The most important thing to a parent is the safety of their child. That is what makes it so hard for them to send their children off to school everyday, away from where they themselves can protect them. To give these families some sense of security, it has become standard practice for schools to station ‘resource officers,’ police officers dedicated to the protection of the students, on their campuses. But some counties, including Sarasota, have sanctioned full-fledged police departments solely committed to ensuring safety and order in schools.
On Apr. 17, 2018, the Sarasota County School Board decided to set in motion a plan to create their own police force. This was largely in response to heightened public anxiety over school shootings. Before this act, critics like Sarasota County Sheriff Tom Knight claimed that the school board was acting too slowly on measures to heighten school security.
“The Sarasota County Schools chose to create their own police department so they could have control, in the sense they could list their priorities,” Chief of Campus Police Michael Kessie said.
Additionally, Kessie said that an important benefit of police departments dedicated to schools is the ability for officers to get to know the students they are policing.
“[School Police Departments] have a little more time to devote to solving problems and take ownership of issues, rather than just having a police department come in, which probably is going call to call to call, to solve those problems,” Kessie said.
Money also played a role in the school board’s conception of its own separate police force. Following the passage of the Marjory Stoneman Douglas Public Safety Act, the district was given roughly $2 million to use on school security related expenses. Even with this money, and a rollout of administrative cuts, the district will be running a deficit of an estimated $1.2 million over the next two years. Still, creating an independent school police department is cheaper than continuing on with the current practice of hiring officers from the local preexisting police departments. While this was the method employed in the past, the Sheriff’s office, the Sarasota Police Department and the North Port Police Department announced they would no longer be splitting the cost of said officers with the school board.
This program has experienced considerable turbulence since its announcement.
On June 18, Superintendent Todd Bowden announced he was in talks with local municipalities and the Sheriff’s Office to split the costs of resource officers for middle and high schools 80/20 for the upcoming year. However, the Sheriff’s Office quickly announced that Bowden had not met with Knight before making this announcement, and the talks fizzled out after that.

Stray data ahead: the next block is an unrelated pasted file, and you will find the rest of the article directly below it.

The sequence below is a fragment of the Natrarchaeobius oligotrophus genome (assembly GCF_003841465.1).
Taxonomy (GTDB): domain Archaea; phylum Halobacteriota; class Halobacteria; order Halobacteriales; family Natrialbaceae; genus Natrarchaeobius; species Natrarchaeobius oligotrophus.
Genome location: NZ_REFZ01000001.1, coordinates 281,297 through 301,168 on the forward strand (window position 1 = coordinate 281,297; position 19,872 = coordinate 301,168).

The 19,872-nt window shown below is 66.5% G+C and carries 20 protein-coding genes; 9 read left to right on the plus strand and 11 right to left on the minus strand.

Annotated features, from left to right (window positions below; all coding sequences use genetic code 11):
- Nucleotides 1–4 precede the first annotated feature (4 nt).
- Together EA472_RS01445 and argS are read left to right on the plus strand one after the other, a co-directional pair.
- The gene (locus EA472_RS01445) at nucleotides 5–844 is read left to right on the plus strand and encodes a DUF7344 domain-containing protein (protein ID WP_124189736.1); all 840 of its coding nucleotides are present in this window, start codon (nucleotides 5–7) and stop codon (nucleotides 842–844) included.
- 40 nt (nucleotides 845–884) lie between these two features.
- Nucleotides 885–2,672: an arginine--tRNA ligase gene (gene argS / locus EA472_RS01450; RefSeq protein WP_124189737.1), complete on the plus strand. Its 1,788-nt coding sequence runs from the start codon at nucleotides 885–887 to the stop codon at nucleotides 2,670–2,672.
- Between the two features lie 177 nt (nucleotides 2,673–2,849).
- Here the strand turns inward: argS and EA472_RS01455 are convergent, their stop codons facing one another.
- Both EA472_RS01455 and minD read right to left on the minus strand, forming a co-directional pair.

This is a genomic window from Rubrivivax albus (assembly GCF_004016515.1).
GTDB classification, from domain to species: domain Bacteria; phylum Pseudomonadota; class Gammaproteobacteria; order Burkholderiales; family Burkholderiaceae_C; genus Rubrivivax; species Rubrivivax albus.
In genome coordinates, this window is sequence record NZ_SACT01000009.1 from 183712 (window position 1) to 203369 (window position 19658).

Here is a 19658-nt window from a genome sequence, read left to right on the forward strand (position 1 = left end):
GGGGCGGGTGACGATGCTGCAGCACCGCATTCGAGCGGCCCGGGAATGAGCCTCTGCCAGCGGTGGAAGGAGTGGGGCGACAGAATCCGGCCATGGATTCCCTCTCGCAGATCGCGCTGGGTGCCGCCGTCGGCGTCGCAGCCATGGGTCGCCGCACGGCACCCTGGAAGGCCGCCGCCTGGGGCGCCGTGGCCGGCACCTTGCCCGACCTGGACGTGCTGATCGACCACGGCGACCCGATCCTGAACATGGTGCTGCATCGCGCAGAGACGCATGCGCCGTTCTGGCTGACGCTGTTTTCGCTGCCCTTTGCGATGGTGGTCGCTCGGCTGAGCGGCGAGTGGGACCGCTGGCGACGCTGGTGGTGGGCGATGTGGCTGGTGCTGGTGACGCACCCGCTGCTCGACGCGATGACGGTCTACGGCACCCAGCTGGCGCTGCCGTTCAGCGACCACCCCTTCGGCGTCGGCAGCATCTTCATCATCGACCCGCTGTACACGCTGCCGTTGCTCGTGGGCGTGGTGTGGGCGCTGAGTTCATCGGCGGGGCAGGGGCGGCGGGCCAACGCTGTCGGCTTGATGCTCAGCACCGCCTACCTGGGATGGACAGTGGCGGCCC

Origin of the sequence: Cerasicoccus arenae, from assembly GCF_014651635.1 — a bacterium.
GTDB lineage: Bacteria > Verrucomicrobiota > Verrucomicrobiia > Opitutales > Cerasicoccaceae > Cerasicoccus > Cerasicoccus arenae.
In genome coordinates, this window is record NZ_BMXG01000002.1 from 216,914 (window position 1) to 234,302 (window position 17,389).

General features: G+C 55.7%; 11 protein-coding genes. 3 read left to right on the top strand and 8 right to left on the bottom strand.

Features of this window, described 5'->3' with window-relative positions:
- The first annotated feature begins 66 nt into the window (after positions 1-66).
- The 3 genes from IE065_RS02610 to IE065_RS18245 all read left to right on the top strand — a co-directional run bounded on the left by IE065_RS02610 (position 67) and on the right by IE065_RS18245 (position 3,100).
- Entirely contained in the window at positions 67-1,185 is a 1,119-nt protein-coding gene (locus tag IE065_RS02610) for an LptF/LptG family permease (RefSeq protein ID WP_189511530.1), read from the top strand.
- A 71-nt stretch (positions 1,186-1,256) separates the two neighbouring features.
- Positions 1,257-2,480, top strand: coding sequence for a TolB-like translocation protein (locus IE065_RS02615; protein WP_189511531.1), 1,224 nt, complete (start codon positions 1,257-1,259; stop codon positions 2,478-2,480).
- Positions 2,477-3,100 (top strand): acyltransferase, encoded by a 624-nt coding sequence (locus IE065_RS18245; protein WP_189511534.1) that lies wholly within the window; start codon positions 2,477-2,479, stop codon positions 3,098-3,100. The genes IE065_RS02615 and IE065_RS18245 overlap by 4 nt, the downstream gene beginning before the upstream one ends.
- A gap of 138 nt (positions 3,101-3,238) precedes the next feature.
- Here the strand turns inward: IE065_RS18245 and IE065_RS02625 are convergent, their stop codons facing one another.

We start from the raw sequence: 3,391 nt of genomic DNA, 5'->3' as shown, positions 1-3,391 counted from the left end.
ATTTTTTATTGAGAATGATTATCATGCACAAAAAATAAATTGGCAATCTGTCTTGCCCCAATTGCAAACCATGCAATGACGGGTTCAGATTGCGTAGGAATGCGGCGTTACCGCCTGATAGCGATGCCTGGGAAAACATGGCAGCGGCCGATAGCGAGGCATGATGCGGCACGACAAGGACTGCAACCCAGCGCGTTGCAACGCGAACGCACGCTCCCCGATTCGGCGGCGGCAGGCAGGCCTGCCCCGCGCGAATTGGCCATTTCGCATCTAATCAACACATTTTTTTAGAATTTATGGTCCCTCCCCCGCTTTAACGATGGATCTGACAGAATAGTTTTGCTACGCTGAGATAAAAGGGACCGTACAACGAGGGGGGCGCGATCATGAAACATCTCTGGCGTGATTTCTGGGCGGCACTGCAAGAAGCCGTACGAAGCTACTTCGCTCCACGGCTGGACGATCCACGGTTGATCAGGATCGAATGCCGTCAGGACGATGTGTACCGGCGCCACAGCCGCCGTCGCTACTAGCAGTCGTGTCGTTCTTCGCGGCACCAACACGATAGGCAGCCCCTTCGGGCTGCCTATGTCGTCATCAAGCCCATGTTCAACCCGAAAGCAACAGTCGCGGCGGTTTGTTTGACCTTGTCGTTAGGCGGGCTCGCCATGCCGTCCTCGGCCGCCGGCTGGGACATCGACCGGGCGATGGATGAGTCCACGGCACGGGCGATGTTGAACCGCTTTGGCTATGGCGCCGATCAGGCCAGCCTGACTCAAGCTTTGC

Knight and Bowden have had a seemingly strained relationship ever since text messages between Knight and Sarasota County School Board Member Eric Robinson were obtained and released by the Sarasota Herald-Tribune. The two exchanged messages trying to coordinate how to get the board to pay the full amount for the resource officers lent by the Sheriff’s Office. Additionally, the two insulted other members of the board and Bowden.
“Todd loves the power but not the responsibility or work,” Robinson said in a text message to Knight. “Give him hell.”
The next day, the board decided to allot $600,000 for equipment and investment, including $100,000 for vehicles, thus reaffirming their commitment to an independent police department for the schools.
Additionally, on Oct. 31, the Sarasota School Police Department underwent a major leadership shift. Former Security Head Michael Andreas suddenly resigned and former Police Chief Paul Grohowski was reassigned to a non-security position within the school district. In their place, the two positions were combined and assigned to Sarasota County Sheriff’s Office Capt. Timothy Enos.
When asked by the Herald-Tribune about what the new combined position meant for the department at large, Bowden said:
“I’ve been asked throughout the day, ‘What is my level of commitment to having our own school police department?’ I will say, this decision is essentially doubling down on that: This reinforces the fact that we were right to start our own police department.”
“I think our school police department is working better than I, and many critics, expected,” Shirley Brown, a member of the School Board, said to The Catalyst over email.
The Sarasota School Police Department will manage elementary schools this year, with resource officers from local municipalities managing middle and high schools.
Information for this article was gathered from heraldtribune.com.